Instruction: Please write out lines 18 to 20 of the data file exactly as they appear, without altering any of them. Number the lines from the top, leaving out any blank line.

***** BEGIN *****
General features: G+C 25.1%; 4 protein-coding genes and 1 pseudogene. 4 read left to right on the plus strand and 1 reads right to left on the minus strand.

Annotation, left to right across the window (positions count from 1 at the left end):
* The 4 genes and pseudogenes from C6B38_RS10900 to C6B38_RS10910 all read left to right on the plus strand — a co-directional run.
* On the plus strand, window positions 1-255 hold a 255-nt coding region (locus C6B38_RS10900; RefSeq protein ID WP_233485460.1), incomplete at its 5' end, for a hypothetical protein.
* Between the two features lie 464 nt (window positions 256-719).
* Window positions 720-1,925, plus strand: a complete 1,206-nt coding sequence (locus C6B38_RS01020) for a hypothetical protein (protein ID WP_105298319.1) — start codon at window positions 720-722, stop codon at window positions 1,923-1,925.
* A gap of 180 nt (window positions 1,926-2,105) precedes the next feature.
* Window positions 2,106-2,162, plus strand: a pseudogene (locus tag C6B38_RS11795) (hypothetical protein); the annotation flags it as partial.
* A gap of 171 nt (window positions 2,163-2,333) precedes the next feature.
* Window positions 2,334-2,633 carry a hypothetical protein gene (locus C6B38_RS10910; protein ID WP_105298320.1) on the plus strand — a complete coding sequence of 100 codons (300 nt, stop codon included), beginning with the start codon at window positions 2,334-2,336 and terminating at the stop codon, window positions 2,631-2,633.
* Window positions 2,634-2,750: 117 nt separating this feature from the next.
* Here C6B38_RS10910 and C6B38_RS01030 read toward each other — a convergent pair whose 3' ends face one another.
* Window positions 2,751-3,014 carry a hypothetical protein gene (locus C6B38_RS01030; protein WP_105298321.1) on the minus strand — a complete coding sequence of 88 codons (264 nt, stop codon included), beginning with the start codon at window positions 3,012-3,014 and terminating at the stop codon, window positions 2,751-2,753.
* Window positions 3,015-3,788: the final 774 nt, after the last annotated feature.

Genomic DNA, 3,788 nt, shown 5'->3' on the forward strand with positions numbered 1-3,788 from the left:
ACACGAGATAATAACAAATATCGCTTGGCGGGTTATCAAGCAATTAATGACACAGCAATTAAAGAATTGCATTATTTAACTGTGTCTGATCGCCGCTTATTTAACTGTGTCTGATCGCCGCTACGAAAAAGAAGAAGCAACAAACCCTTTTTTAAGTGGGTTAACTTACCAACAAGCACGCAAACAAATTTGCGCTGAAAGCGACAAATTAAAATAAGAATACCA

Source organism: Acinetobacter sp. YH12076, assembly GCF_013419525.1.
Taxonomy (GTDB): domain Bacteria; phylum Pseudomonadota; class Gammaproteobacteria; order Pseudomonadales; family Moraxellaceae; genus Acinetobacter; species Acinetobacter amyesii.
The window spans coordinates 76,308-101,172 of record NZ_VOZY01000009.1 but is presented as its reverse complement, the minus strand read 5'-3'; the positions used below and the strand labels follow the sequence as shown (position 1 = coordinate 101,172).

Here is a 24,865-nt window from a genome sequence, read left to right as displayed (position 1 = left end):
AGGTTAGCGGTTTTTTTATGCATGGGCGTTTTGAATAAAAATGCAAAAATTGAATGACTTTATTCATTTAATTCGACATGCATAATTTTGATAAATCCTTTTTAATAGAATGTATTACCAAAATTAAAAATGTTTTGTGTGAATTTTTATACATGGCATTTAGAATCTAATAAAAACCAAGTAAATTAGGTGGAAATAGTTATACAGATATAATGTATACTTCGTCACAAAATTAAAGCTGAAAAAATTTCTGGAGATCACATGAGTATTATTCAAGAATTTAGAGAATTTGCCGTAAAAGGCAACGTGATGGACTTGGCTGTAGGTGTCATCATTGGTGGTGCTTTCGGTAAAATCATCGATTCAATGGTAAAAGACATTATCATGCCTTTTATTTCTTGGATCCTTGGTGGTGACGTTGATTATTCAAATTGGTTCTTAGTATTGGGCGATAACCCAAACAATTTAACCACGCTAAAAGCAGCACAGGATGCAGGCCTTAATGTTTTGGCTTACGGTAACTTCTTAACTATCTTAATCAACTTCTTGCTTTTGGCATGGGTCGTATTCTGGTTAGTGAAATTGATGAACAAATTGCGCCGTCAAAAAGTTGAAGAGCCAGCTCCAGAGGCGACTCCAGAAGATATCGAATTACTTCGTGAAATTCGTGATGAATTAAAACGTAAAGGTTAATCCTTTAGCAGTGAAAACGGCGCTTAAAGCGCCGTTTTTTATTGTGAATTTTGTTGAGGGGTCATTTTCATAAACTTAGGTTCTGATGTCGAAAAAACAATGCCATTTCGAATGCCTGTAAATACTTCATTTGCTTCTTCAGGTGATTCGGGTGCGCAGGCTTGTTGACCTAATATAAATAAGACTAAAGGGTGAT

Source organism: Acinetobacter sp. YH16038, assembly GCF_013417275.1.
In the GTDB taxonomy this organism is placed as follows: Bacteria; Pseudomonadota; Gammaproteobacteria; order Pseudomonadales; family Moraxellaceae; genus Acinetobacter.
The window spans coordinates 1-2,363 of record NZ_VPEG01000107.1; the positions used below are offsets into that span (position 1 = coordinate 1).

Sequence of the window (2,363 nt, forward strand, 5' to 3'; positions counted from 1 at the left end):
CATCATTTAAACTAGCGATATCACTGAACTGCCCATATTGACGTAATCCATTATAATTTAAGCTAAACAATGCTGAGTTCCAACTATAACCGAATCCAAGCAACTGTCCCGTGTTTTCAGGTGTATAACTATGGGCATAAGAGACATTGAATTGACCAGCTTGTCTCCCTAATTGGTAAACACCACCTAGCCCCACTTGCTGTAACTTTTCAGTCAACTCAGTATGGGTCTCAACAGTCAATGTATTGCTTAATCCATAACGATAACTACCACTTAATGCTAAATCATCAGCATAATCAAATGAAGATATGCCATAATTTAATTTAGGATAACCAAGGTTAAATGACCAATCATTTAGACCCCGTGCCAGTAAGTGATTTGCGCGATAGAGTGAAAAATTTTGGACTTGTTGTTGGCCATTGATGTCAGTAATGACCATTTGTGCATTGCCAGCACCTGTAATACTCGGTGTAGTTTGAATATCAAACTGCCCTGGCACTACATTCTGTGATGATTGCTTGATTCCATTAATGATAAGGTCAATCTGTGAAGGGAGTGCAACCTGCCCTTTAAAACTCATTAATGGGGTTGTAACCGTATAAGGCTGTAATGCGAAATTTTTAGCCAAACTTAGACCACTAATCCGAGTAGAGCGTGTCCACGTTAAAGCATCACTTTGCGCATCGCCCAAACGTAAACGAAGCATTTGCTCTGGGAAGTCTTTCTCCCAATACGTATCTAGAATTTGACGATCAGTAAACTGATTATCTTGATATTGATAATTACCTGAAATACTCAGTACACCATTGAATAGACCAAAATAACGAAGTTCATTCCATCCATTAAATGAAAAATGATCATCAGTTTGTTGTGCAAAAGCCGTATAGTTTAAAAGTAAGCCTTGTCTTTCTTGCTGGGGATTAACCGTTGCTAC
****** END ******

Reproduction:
Taxonomy (GTDB): domain Bacteria; phylum Pseudomonadota; class Gammaproteobacteria; order Pseudomonadales; family Moraxellaceae; genus Acinetobacter; species Acinetobacter amyesii.
The window spans coordinates 76,308-101,172 of record NZ_VOZY01000009.1 but is presented as its reverse complement, the minus strand read 5'-3'; the positions used below and the strand labels follow the sequence as shown (position 1 = coordinate 101,172).

Here is a 24,865-nt window from a genome sequence, read left to right as displayed (position 1 = left end):